Presenter/Author Information

K. S. Tan
F. H. S. Chiew
R. B. Grayson

Keywords

regional flood risk, spatial rainfall, stochastic rainfall, random cascade

Start Date

1-7-2006 12:00 AM

Description

Spatial rainfall is a key input into models that simulate flood behaviour at regional scale. Stochastic rainfall data provide alternative realisations that are equally likely to have occurred, and are often used to drive hydrologic models to quantify uncertainty in environmental systems associated with climatic variability. This paper describes the development and testing of a stochastic daily spatial rainfall generation approach which comprises two components. Daily temporal rainfalls in two meso-scale square regions are first generated using a bi-variate first-order transition probability matrix model. The spatial rainfall in each region is then disaggregated using a modified non-homogeneous random cascade model that utilises scaling invariance features in the historical rain field. The models are parameterised using 100 years of daily grided rainfall data across the Gippsland Lakes region in southeast Australia. The approach is used to generate 20 replicates of 100-year daily concurrent catchment average rainfall time series for the six major catchments in the region. The generated stochastic rainfalls are evaluated by comparing key spatial and temporal statistics with those in the historical data. The results indicate that the approach is suitable for regional flood risk assessment, although the simulated 1-day and 3-day rainfall AEP (annual exceedence probability) are slightly underestimated, while the simulated rainfall correlations between catchments are mostly higher than the observed spatial correlations. The main limitations of the approach are the absence of space-time correlation of rain fields on consecutive days, and problems in simulating the clustering (i.e. spatial correlation) of daily rain field during extreme storm events, both of which would require significant research to overcome.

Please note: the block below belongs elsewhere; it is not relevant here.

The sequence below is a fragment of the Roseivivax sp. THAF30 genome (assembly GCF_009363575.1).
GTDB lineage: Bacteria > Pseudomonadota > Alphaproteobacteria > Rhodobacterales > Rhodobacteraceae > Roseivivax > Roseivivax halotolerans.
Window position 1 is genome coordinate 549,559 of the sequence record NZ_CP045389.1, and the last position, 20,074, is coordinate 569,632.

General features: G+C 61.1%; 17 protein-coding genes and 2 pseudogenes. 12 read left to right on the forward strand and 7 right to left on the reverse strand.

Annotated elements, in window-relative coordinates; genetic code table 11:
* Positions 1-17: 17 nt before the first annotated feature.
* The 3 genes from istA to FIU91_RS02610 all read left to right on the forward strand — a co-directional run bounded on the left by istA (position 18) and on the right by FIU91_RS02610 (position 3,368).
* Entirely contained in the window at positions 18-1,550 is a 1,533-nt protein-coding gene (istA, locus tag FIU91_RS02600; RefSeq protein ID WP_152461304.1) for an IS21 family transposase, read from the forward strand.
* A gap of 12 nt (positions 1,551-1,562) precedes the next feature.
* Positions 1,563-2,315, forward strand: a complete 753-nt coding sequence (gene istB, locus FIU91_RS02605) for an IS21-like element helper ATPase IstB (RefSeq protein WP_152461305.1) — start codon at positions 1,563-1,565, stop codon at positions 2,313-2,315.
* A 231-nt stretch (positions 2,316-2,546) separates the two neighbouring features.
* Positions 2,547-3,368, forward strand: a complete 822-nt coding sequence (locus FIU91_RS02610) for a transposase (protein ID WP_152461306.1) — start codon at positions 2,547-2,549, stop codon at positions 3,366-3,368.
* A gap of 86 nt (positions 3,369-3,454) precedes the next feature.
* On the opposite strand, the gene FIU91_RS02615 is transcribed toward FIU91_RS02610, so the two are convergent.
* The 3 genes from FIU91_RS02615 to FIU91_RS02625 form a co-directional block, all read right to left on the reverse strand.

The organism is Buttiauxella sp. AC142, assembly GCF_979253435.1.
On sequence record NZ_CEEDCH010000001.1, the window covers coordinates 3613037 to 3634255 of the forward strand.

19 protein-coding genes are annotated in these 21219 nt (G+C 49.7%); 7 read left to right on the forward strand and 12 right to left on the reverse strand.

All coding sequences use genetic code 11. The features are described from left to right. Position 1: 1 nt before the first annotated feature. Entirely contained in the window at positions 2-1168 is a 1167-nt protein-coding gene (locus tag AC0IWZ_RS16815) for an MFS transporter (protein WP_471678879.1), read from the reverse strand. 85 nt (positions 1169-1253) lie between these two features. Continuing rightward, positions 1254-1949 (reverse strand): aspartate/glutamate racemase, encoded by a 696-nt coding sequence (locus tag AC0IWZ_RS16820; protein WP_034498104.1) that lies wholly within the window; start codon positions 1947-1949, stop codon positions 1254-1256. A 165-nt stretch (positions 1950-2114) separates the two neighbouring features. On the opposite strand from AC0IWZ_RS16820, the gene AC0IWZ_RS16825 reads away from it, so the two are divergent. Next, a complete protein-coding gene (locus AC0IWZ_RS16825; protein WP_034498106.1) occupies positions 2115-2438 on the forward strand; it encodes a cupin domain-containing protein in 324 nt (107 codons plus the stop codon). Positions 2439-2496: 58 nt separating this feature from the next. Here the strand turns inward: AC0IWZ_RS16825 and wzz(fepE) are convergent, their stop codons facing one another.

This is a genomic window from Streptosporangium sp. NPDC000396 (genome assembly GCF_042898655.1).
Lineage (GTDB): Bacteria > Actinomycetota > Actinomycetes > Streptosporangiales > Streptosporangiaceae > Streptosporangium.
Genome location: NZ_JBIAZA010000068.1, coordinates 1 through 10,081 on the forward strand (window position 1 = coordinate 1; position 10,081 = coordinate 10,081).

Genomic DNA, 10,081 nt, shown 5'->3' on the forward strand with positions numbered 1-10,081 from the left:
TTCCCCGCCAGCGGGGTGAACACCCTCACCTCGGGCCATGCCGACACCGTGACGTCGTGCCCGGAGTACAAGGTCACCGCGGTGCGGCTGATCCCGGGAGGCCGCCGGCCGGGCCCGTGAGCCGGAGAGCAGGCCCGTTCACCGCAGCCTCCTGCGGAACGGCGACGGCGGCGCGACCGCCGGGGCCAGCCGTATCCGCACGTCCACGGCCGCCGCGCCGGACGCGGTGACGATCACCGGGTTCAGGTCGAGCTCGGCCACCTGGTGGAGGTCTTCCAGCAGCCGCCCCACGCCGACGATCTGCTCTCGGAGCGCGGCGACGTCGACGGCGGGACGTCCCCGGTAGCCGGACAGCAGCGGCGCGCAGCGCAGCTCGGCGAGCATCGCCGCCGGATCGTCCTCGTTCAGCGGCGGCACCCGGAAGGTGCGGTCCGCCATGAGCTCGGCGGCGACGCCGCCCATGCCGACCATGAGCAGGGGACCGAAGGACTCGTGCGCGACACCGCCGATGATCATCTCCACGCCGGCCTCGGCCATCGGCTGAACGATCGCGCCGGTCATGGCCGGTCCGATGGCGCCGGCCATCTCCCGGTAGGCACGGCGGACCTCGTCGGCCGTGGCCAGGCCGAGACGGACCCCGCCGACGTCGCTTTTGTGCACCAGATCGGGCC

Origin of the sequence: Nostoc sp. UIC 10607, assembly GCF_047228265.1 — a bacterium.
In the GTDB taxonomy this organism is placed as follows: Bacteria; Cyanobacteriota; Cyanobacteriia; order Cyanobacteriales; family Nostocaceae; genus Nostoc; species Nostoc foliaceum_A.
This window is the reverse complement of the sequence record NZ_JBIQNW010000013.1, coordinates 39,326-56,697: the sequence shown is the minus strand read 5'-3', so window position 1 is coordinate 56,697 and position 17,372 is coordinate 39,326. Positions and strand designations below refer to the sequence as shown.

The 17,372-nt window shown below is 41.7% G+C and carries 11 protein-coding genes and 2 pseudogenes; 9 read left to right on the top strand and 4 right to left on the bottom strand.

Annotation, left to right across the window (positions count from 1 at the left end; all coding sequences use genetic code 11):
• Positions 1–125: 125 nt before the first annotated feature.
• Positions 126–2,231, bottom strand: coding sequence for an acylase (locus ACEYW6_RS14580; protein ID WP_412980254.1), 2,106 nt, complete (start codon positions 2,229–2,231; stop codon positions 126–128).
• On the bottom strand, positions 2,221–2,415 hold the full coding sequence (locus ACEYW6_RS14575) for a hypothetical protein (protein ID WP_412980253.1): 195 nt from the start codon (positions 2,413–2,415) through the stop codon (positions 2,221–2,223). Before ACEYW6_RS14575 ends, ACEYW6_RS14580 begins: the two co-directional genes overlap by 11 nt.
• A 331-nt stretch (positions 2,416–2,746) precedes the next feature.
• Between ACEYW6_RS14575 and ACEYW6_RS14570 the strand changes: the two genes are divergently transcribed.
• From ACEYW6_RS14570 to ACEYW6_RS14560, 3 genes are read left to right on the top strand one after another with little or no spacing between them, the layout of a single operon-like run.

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Jul 1st, 12:00 AM

Stochastic Generation of Daily Spatial Rainfall for Regional Flood Risk Assessment

Spatial rainfall is a key input into models that simulate flood behaviour at regional scale. Stochastic rainfall data provide alternative realisations that are equally likely to have occurred, and are often used to drive hydrologic models to quantify uncertainty in environmental systems associated with climatic variability. This paper describes the development and testing of a stochastic daily spatial rainfall generation approach which comprises two components. Daily temporal rainfalls in two meso-scale square regions are first generated using a bi-variate first-order transition probability matrix model. The spatial rainfall in each region is then disaggregated using a modified non-homogeneous random cascade model that utilises scaling invariance features in the historical rain field. The models are parameterised using 100 years of daily grided rainfall data across the Gippsland Lakes region in southeast Australia. The approach is used to generate 20 replicates of 100-year daily concurrent catchment average rainfall time series for the six major catchments in the region. The generated stochastic rainfalls are evaluated by comparing key spatial and temporal statistics with those in the historical data. The results indicate that the approach is suitable for regional flood risk assessment, although the simulated 1-day and 3-day rainfall AEP (annual exceedence probability) are slightly underestimated, while the simulated rainfall correlations between catchments are mostly higher than the observed spatial correlations. The main limitations of the approach are the absence of space-time correlation of rain fields on consecutive days, and problems in simulating the clustering (i.e. spatial correlation) of daily rain field during extreme storm events, both of which would require significant research to overcome.